Purpose: Radiation therapy (RT)–induced lymphopenia (RIL) is linked with inferior survival in esophageal and pancreatic cancers. Previous work has demonstrated a correlation between spleen dose and RIL risk. The present study correlates spleen dose-volume parameters with fractional lymphocyte loss rate (FLL) and total percent change in absolute lymphocyte count (%ΔALC) and suggests spleen dose constraints to reduce RIL risk. Methods and Materials: This registry-based study included 140 patients who underwent RT for pancreatic (n = 67), gastroesophageal (n = 61), or biliary tract (n = 12) adenocarcinoma. Patient-specific parameters of lymphocyte loss kinetics, including FLL and %ΔALC, were calculated based on serial ALCs obtained during RT. Spearman's rho was used to correlate spleen dose-volume parameters with %ΔALC, end-treatment ALC, and FLL. Multivariable logistic regression was used to identify predictors of ≥grade 3 and grade 4 RIL. Results: Spleen dose-volume parameters, including mean spleen dose (MSD), all correlated with %ΔALC, end-treatment ALC, and FLL. Controlling for baseline ALC and planning target volume (PTV), an increase in any spleen dose-volume parameter increased the odds of developing ≥grade 3 lymphopenia. Each 1-Gy increase in MSD increased the odds of ≥grade 3 RIL by 18.6%, and each 100-cm3 increase in PTV increased the odds of ≥grade 3 lymphopenia by 20%. Patients with baseline ALC < 1500 cells/μL had a high risk of ≥grade 3 RIL regardless of MSD or PTV. FLL was an equally good predictor of ≥grade 3 lymphopenia as any spleen dose-volume parameter. Conclusions: In patients undergoing RT for upper abdominal malignancies, higher spleen dose is associated with higher per-fraction lymphocyte loss rates, higher total %ΔALC, and increased odds of severe lymphopenia. Spleen dose constraints should be individualized based on baseline ALC and PTV size to minimize RIL risk, although our findings require validation in larger, ideally prospective data sets.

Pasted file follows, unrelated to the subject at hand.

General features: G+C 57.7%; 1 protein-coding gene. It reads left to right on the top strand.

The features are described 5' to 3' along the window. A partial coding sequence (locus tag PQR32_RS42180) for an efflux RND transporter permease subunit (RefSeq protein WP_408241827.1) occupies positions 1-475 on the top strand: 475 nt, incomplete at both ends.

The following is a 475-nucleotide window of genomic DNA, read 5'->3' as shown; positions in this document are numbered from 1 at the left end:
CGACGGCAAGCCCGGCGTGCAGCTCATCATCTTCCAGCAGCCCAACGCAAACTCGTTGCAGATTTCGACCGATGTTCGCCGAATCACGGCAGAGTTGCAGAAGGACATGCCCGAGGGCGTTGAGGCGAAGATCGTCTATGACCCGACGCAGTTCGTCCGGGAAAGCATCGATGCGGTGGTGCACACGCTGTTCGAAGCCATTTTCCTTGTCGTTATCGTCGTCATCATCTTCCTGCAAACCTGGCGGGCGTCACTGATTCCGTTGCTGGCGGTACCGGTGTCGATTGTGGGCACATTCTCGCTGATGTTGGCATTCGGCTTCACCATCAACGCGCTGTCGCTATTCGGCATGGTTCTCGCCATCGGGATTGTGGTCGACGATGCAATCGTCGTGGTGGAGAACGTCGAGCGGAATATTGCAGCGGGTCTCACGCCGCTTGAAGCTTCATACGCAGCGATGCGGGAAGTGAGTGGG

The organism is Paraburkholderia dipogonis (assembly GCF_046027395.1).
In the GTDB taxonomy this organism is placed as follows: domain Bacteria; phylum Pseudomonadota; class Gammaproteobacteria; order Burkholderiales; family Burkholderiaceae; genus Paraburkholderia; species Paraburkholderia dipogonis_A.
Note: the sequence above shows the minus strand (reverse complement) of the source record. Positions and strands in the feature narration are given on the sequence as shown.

ASJC Scopus subject areas
- Radiology Nuclear Medicine and imaging